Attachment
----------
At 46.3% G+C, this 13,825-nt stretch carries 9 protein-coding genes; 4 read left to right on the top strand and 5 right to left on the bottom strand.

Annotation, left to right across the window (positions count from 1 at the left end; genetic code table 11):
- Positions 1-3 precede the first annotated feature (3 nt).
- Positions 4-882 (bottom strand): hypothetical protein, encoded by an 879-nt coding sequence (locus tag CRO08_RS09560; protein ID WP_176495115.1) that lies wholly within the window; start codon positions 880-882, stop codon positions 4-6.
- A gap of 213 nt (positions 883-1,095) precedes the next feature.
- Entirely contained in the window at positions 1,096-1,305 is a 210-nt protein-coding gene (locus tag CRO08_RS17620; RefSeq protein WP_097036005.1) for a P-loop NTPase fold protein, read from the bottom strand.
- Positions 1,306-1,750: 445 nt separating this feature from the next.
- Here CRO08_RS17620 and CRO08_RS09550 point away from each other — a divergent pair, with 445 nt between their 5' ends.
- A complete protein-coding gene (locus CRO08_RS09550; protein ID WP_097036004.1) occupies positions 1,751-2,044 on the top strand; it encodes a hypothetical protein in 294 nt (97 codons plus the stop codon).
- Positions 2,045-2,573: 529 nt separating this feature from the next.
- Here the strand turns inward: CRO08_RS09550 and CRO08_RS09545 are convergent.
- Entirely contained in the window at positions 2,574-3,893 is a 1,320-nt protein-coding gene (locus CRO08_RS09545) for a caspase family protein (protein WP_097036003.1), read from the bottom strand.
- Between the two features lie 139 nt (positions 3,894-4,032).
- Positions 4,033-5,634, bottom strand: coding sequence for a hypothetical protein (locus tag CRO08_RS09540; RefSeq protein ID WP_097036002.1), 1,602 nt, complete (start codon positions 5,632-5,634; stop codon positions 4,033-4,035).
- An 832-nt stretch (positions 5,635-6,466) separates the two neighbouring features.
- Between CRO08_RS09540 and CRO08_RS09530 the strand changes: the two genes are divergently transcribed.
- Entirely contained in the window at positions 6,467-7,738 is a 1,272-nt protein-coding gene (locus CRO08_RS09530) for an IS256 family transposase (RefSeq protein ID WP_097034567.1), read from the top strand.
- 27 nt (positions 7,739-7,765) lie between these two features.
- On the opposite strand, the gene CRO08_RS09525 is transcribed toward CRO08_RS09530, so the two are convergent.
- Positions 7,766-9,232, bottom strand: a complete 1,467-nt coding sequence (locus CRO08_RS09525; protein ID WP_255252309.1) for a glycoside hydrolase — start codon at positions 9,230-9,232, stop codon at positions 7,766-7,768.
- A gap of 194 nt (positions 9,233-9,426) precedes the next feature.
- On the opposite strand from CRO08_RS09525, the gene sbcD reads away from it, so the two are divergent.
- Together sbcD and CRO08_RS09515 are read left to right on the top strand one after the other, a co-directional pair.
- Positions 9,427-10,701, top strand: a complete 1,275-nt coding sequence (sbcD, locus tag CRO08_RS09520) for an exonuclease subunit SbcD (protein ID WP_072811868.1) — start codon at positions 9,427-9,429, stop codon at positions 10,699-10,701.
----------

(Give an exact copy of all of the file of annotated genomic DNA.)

At 46.3% G+C, this 13,825-nt stretch carries 9 protein-coding genes; 4 read left to right on the top strand and 5 right to left on the bottom strand.

Annotation, left to right across the window (positions count from 1 at the left end; genetic code table 11):
- Positions 1-3 precede the first annotated feature (3 nt).
- Positions 4-882 (bottom strand): hypothetical protein, encoded by an 879-nt coding sequence (locus tag CRO08_RS09560; protein ID WP_176495115.1) that lies wholly within the window; start codon positions 880-882, stop codon positions 4-6.
- A gap of 213 nt (positions 883-1,095) precedes the next feature.
- Entirely contained in the window at positions 1,096-1,305 is a 210-nt protein-coding gene (locus tag CRO08_RS17620; RefSeq protein WP_097036005.1) for a P-loop NTPase fold protein, read from the bottom strand.
- Positions 1,306-1,750: 445 nt separating this feature from the next.
- Here CRO08_RS17620 and CRO08_RS09550 point away from each other — a divergent pair, with 445 nt between their 5' ends.
- A complete protein-coding gene (locus CRO08_RS09550; protein ID WP_097036004.1) occupies positions 1,751-2,044 on the top strand; it encodes a hypothetical protein in 294 nt (97 codons plus the stop codon).
- Positions 2,045-2,573: 529 nt separating this feature from the next.
- Here the strand turns inward: CRO08_RS09550 and CRO08_RS09545 are convergent.
- Entirely contained in the window at positions 2,574-3,893 is a 1,320-nt protein-coding gene (locus CRO08_RS09545) for a caspase family protein (protein WP_097036003.1), read from the bottom strand.
- Between the two features lie 139 nt (positions 3,894-4,032).
- Positions 4,033-5,634, bottom strand: coding sequence for a hypothetical protein (locus tag CRO08_RS09540; RefSeq protein ID WP_097036002.1), 1,602 nt, complete (start codon positions 5,632-5,634; stop codon positions 4,033-4,035).
- An 832-nt stretch (positions 5,635-6,466) separates the two neighbouring features.
- Between CRO08_RS09540 and CRO08_RS09530 the strand changes: the two genes are divergently transcribed.
- Entirely contained in the window at positions 6,467-7,738 is a 1,272-nt protein-coding gene (locus CRO08_RS09530) for an IS256 family transposase (RefSeq protein ID WP_097034567.1), read from the top strand.
- 27 nt (positions 7,739-7,765) lie between these two features.
- On the opposite strand, the gene CRO08_RS09525 is transcribed toward CRO08_RS09530, so the two are convergent.
- Positions 7,766-9,232, bottom strand: a complete 1,467-nt coding sequence (locus CRO08_RS09525; protein ID WP_255252309.1) for a glycoside hydrolase — start codon at positions 9,230-9,232, stop codon at positions 7,766-7,768.
- A gap of 194 nt (positions 9,233-9,426) precedes the next feature.
- On the opposite strand from CRO08_RS09525, the gene sbcD reads away from it, so the two are divergent.
- Together sbcD and CRO08_RS09515 are read left to right on the top strand one after the other, a co-directional pair.
- Positions 9,427-10,701, top strand: a complete 1,275-nt coding sequence (sbcD, locus tag CRO08_RS09520) for an exonuclease subunit SbcD (protein ID WP_072811868.1) — start codon at positions 9,427-9,429, stop codon at positions 10,699-10,701.